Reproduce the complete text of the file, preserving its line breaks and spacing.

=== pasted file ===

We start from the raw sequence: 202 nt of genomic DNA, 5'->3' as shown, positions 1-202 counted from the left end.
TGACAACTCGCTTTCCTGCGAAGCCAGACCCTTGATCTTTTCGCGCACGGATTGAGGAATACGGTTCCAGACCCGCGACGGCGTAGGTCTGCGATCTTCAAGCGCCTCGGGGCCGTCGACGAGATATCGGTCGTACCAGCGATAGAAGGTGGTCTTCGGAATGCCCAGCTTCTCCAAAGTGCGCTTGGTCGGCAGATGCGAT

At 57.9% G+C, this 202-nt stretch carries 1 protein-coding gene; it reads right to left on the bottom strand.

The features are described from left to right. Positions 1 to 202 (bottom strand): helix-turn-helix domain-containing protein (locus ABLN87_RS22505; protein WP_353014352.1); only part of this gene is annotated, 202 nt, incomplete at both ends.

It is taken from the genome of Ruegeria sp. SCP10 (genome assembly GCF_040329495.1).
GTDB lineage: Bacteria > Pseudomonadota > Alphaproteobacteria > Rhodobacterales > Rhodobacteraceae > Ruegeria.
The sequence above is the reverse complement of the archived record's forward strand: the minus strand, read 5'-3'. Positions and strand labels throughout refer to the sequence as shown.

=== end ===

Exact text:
We start from the raw sequence: 202 nt of genomic DNA, 5'->3' as shown, positions 1-202 counted from the left end.
TGACAACTCGCTTTCCTGCGAAGCCAGACCCTTGATCTTTTCGCGCACGGATTGAGGAATACGGTTCCAGACCCGCGACGGCGTAGGTCTGCGATCTTCAAGCGCCTCGGGGCCGTCGACGAGATATCGGTCGTACCAGCGATAGAAGGTGGTCTTCGGAATGCCCAGCTTCTCCAAAGTGCGCTTGGTCGGCAGATGCGAT

At 57.9% G+C, this 202-nt stretch carries 1 protein-coding gene; it reads right to left on the bottom strand.

The features are described from left to right. Positions 1 to 202 (bottom strand): helix-turn-helix domain-containing protein (locus ABLN87_RS22505; protein WP_353014352.1); only part of this gene is annotated, 202 nt, incomplete at both ends.

It is taken from the genome of Ruegeria sp. SCP10 (genome assembly GCF_040329495.1).
GTDB lineage: Bacteria > Pseudomonadota > Alphaproteobacteria > Rhodobacterales > Rhodobacteraceae > Ruegeria.
The sequence above is the reverse complement of the archived record's forward strand: the minus strand, read 5'-3'. Positions and strand labels throughout refer to the sequence as shown.